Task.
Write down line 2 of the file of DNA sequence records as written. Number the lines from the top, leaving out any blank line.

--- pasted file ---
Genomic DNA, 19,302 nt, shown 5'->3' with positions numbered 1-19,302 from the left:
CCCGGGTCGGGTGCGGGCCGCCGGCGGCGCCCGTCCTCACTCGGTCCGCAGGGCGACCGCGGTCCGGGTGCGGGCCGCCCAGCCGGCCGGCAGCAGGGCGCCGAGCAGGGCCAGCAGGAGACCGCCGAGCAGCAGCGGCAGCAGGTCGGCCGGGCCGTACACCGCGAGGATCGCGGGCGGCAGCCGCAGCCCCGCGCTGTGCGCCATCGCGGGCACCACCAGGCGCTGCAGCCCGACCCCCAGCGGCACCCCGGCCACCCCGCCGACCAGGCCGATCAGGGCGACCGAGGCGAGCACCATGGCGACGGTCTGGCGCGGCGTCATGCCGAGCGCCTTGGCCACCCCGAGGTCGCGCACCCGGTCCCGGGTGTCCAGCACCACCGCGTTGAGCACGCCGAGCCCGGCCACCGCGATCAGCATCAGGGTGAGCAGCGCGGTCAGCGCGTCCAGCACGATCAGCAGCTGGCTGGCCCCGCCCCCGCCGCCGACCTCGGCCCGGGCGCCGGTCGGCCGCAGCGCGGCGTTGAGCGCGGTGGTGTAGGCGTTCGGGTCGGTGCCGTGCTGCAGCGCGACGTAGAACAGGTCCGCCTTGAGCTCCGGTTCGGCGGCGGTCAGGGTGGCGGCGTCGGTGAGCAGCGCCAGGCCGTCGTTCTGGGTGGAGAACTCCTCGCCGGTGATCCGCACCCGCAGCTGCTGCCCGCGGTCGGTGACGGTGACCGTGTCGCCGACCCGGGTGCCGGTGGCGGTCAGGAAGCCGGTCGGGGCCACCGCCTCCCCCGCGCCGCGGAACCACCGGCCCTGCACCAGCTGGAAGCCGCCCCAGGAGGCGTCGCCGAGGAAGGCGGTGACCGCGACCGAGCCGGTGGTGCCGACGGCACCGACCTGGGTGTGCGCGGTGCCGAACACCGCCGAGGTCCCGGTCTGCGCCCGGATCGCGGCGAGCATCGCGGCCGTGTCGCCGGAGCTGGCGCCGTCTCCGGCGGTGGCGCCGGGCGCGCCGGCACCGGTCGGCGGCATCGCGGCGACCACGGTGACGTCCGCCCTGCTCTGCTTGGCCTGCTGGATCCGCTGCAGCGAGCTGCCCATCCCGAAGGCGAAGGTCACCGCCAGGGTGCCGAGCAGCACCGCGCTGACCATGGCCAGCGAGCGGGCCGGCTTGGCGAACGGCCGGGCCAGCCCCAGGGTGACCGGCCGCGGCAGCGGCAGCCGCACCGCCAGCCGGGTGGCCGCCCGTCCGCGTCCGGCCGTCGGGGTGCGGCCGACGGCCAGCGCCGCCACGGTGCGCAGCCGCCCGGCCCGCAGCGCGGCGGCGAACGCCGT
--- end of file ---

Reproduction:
CCCGGGTCGGGTGCGGGCCGCCGGCGGCGCCCGTCCTCACTCGGTCCGCAGGGCGACCGCGGTCCGGGTGCGGGCCGCCCAGCCGGCCGGCAGCAGGGCGCCGAGCAGGGCCAGCAGGAGACCGCCGAGCAGCAGCGGCAGCAGGTCGGCCGGGCCGTACACCGCGAGGATCGCGGGCGGCAGCCGCAGCCCCGCGCTGTGCGCCATCGCGGGCACCACCAGGCGCTGCAGCCCGACCCCCAGCGGCACCCCGGCCACCCCGCCGACCAGGCCGATCAGGGCGACCGAGGCGAGCACCATGGCGACGGTCTGGCGCGGCGTCATGCCGAGCGCCTTGGCCACCCCGAGGTCGCGCACCCGGTCCCGGGTGTCCAGCACCACCGCGTTGAGCACGCCGAGCCCGGCCACCGCGATCAGCATCAGGGTGAGCAGCGCGGTCAGCGCGTCCAGCACGATCAGCAGCTGGCTGGCCCCGCCCCCGCCGCCGACCTCGGCCCGGGCGCCGGTCGGCCGCAGCGCGGCGTTGAGCGCGGTGGTGTAGGCGTTCGGGTCGGTGCCGTGCTGCAGCGCGACGTAGAACAGGTCCGCCTTGAGCTCCGGTTCGGCGGCGGTCAGGGTGGCGGCGTCGGTGAGCAGCGCCAGGCCGTCGTTCTGGGTGGAGAACTCCTCGCCGGTGATCCGCACCCGCAGCTGCTGCCCGCGGTCGGTGACGGTGACCGTGTCGCCGACCCGGGTGCCGGTGGCGGTCAGGAAGCCGGTCGGGGCCACCGCCTCCCCCGCGCCGCGGAACCACCGGCCCTGCACCAGCTGGAAGCCGCCCCAGGAGGCGTCGCCGAGGAAGGCGGTGACCGCGACCGAGCCGGTGGTGCCGACGGCACCGACCTGGGTGTGCGCGGTGCCGAACACCGCCGAGGTCCCGGTCTGCGCCCGGATCGCGGCGAGCATCGCGGCCGTGTCGCCGGAGCTGGCGCCGTCTCCGGCGGTGGCGCCGGGCGCGCCGGCACCGGTCGGCGGCATCGCGGCGACCACGGTGACGTCCGCCCTGCTCTGCTTGGCCTGCTGGATCCGCTGCAGCGAGCTGCCCATCCCGAAGGCGAAGGTCACCGCCAGGGTGCCGAGCAGCACCGCGCTGACCATGGCCAGCGAGCGGGCCGGCTTGGCGAACGGCCGGGCCAGCCCCAGGGTGACCGGCCGCGGCAGCGGCAGCCGCACCGCCAGCCGGGTGGCCGCCCGTCCGCGTCCGGCCGTCGGGGTGCGGCCGACGGCCAGCGCCGCCACGGTGCGCAGCCGCCCGGCCCGCAGCGCGGCGGCGAACGCCGT